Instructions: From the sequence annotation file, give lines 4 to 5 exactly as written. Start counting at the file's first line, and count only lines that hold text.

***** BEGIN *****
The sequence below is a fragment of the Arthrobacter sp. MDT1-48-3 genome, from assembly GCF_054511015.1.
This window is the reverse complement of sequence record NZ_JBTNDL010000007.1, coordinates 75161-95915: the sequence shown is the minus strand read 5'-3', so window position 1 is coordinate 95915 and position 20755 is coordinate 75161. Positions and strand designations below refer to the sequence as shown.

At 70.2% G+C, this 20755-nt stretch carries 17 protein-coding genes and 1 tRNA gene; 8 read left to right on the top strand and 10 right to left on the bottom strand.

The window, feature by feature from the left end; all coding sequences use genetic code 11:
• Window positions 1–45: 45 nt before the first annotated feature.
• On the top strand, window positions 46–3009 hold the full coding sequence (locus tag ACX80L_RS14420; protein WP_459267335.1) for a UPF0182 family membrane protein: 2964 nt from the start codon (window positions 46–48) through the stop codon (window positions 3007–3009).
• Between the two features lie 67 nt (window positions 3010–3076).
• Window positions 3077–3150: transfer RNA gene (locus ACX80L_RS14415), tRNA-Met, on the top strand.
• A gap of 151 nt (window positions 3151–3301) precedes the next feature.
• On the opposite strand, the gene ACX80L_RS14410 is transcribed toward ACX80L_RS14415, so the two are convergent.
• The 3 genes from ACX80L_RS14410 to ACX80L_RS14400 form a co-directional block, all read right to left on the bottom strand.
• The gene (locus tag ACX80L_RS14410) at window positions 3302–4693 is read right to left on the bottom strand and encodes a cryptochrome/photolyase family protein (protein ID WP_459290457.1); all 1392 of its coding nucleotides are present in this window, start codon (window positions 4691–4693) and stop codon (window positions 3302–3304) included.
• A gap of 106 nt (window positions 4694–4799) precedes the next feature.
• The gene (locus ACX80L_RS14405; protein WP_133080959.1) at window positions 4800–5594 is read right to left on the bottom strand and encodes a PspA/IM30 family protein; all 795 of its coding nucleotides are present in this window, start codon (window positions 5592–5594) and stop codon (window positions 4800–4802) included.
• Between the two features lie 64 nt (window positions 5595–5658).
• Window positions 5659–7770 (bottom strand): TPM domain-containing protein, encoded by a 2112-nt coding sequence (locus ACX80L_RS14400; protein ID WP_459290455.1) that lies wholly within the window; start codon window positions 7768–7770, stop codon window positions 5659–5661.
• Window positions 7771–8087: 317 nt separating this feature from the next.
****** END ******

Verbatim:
The window, feature by feature from the left end; all coding sequences use genetic code 11:
• Window positions 1–45: 45 nt before the first annotated feature.